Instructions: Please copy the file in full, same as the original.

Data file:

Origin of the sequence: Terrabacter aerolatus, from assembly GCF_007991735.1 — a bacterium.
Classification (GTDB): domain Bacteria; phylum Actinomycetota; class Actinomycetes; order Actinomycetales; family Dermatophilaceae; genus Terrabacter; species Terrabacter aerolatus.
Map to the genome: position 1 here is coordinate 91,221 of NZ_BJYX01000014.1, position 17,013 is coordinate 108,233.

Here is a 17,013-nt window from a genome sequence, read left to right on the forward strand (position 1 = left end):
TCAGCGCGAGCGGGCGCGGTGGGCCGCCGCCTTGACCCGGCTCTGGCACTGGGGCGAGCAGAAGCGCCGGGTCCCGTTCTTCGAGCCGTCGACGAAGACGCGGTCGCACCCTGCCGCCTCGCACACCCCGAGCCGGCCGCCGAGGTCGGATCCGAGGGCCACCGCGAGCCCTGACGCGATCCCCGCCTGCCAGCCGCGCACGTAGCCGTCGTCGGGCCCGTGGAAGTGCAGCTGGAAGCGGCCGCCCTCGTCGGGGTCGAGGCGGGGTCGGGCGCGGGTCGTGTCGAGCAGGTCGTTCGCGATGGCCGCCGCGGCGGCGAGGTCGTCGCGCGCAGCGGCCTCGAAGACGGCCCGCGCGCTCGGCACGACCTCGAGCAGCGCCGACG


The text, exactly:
Origin of the sequence: Terrabacter aerolatus, from assembly GCF_007991735.1 — a bacterium.
Classification (GTDB): domain Bacteria; phylum Actinomycetota; class Actinomycetes; order Actinomycetales; family Dermatophilaceae; genus Terrabacter; species Terrabacter aerolatus.
Map to the genome: position 1 here is coordinate 91,221 of NZ_BJYX01000014.1, position 17,013 is coordinate 108,233.

Here is a 17,013-nt window from a genome sequence, read left to right on the forward strand (position 1 = left end):
TCAGCGCGAGCGGGCGCGGTGGGCCGCCGCCTTGACCCGGCTCTGGCACTGGGGCGAGCAGAAGCGCCGGGTCCCGTTCTTCGAGCCGTCGACGAAGACGCGGTCGCACCCTGCCGCCTCGCACACCCCGAGCCGGCCGCCGAGGTCGGATCCGAGGGCCACCGCGAGCCCTGACGCGATCCCCGCCTGCCAGCCGCGCACGTAGCCGTCGTCGGGCCCGTGGAAGTGCAGCTGGAAGCGGCCGCCCTCGTCGGGGTCGAGGCGGGGTCGGGCGCGGGTCGTGTCGAGCAGGTCGTTCGCGATGGCCGCCGCGGCGGCGAGGTCGTCGCGCGCAGCGGCCTCGAAGACGGCCCGCGCGCTCGGCACGACCTCGAGCAGCGCCGACG